Petersen touched on other issues in the Q&A like the TPP, climate change, and gun violence.
President of the Swarthmore Conservative Society Gilbert Guerra ’19 explained why the group invited Petersen to come speak and what he thought about the talk as a whole.
Guerra said that because Swarthmore Conservative Society represents all sorts of conservatives, libertarians, and moderates, he said he was looking for a speaker who could appeal to those three groups as much as possible.
“It was really him or Rand Paul, and Rand Paul was allegedly busy, so we settled on Austin Peterson. We just contacted him through his manager,” added Guerra.
Guerra further explained his opinion of the talk and why he thought Petersen said his controversial statements.
“I thought the talk was interesting. I feel as if he gave a very different impression during the student dinner than he did during the talk,” he said. Guerra also mentioned that the students during the dinner wanted Peterson to talk about the future of the republican and libertarian parties, though Petersen only touched on that subject for a brief amount of time.
“I think he was trying to really interpret his audience, and I think he might have misread it. There was a group of students who were from local colleges that are not Swarthmore who sat in the front right in front of him. So I think he was under the impression that everyone in the audience was either a conservative or a libertarian dude-bro,” continued Guerra.
Regarding Petersen’s autism comment, Guerra said that Petersen was referencing the study about libertarians under the assumption that most people were already familiar with it. Guerra stressed that he was not going to defend Petersen’s comment and thought that Petersen phrased what he said horrifically.
As for student opinions on the talk, reactions were mixed. Guerra went on to characterize other Swarthmore Conservative Society members’ thoughts on the talk.
“It was really polarized. The more moderate to conservative members, perhaps, had lots of problems with it. The people [who] were more concerned with tone, I would say, were kind of disappointed in it or looking for something more out of it,” he said. “He said lots of things that really pushed everyone’s buttons a little bit, no matter what your political perspectives are. He said things that really pushed boundaries, which was what he wanted to a certain degree. And I would say that most of the libertarian members were fine with it, or either thought that it was very entertaining or at least informative.”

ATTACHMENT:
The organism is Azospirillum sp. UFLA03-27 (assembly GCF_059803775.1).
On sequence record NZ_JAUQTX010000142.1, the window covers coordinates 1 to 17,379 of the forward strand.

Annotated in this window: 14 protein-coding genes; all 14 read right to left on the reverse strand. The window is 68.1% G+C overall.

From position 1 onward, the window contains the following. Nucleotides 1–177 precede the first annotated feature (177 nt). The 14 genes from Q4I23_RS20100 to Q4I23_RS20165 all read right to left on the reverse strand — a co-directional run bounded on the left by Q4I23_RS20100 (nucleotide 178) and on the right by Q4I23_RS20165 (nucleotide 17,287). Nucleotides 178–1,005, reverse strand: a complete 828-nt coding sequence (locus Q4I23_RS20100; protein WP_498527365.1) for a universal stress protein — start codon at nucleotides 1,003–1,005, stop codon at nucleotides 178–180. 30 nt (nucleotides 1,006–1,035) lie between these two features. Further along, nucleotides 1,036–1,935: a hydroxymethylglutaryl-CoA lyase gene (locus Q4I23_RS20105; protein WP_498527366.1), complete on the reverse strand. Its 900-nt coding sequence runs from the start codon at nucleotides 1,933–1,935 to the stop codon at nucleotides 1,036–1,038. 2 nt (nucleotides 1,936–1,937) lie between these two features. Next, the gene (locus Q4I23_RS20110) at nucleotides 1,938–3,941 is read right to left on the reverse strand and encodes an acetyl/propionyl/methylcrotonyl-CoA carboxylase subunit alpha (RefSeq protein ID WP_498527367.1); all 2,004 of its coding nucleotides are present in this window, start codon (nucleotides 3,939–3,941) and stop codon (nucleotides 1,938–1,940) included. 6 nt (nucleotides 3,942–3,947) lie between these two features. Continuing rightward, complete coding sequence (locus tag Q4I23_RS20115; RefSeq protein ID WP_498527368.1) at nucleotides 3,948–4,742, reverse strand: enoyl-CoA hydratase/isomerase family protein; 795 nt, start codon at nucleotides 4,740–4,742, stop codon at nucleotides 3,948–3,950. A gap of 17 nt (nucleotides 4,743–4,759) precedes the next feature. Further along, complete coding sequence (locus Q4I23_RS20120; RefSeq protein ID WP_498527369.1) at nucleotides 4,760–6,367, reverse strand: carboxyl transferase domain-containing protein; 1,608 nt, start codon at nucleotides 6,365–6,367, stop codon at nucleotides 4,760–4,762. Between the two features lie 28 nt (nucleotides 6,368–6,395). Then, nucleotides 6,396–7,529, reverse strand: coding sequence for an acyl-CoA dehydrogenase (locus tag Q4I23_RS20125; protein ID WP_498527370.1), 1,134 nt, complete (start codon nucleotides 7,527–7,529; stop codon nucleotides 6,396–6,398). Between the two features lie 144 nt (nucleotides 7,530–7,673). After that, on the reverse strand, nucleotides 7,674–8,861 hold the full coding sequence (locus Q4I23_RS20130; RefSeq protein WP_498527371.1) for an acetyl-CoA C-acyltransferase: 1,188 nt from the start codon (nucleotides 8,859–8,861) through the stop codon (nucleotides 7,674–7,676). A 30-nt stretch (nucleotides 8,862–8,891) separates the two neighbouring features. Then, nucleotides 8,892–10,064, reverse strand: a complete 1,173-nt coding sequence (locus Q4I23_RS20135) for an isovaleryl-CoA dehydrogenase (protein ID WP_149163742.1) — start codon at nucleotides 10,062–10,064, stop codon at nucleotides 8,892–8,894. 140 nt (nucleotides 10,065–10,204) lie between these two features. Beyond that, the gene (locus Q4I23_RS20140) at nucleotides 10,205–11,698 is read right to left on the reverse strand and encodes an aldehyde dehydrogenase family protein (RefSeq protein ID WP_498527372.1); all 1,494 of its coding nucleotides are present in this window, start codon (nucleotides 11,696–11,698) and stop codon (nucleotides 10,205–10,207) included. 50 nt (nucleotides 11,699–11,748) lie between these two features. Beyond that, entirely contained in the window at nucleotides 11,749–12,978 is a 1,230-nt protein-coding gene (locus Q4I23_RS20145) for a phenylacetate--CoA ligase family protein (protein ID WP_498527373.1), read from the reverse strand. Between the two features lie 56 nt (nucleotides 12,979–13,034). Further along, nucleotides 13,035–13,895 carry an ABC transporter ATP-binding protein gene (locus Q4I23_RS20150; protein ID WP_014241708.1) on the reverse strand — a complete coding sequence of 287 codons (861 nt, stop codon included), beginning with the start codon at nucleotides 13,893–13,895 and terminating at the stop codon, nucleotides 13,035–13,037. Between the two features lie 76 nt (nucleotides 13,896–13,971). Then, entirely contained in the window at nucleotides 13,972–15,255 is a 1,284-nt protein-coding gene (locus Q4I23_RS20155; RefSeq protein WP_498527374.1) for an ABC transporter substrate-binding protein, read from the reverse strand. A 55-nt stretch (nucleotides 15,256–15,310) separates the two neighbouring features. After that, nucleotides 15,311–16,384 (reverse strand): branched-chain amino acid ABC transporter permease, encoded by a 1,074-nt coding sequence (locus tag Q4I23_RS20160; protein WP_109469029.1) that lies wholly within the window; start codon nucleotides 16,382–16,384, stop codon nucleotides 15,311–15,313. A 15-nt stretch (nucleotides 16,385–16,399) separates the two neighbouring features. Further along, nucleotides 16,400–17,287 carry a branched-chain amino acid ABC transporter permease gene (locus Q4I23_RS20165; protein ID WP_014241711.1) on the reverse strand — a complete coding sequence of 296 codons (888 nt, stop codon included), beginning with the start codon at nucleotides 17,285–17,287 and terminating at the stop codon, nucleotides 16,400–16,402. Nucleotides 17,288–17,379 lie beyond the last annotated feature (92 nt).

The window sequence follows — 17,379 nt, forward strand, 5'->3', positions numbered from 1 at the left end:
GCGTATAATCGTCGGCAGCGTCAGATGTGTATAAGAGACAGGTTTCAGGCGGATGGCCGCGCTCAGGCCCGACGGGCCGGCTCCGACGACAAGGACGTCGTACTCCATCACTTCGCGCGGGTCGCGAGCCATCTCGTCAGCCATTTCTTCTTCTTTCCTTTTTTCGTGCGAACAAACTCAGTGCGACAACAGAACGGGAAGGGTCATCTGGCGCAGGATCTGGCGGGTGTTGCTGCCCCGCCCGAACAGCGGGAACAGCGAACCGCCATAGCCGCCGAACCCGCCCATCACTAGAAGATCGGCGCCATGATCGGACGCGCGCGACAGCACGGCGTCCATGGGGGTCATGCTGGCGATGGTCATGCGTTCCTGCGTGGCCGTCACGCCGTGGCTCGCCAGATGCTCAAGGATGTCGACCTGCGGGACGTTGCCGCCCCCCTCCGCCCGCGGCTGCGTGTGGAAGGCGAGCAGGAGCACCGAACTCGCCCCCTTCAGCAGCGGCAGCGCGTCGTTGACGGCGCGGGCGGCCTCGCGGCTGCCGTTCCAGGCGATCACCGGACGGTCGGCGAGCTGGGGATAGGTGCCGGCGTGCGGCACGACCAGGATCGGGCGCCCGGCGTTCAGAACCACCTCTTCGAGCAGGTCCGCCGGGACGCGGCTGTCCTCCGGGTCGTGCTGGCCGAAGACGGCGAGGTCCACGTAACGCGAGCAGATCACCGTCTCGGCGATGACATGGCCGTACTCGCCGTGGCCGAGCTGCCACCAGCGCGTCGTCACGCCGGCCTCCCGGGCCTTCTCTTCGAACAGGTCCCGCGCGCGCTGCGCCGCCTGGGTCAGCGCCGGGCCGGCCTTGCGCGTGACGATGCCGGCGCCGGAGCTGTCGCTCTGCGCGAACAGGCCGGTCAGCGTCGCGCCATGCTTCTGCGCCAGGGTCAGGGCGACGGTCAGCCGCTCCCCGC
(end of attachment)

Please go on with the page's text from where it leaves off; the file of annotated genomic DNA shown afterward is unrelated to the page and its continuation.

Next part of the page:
Laura Wilcox ’20, a member of the audience unaffiliated with Swarthmore Conservative Society shared her views on the talk.
“I went because I think that we can do more to make sure that conservative/libertarian views are heard on this campus, but his talk crossed the line from engaging with beliefs that are different from my own to just being offensive and wrong. It’s troubling that someone who was almost a presidential candidate, albeit for a third party, denied the empirically verified fact that global warming exists,” she said. Wilcox further expressed her surprise in hearing Petersen’s libertarian ideology.
“Additionally, I was surprised by how firmly he seemed to believe that government has no social purpose. He referred to redistribution of wealth as ‘tyrannical’ which I find incompatible with the purpose of government to create a more just and equitable society. I wanted to ask him where his motivation to run for office came from if he clearly didn’t believe in government, but I didn’t get a chance,” she said.
According to Guerra, the talk’s scheduling overlap with the other concurrent talk entitled “Why Protests Fail” was a bad coincidence, and he stressed that the Swarthmore Conservative Society did not intend for the overlap to occur.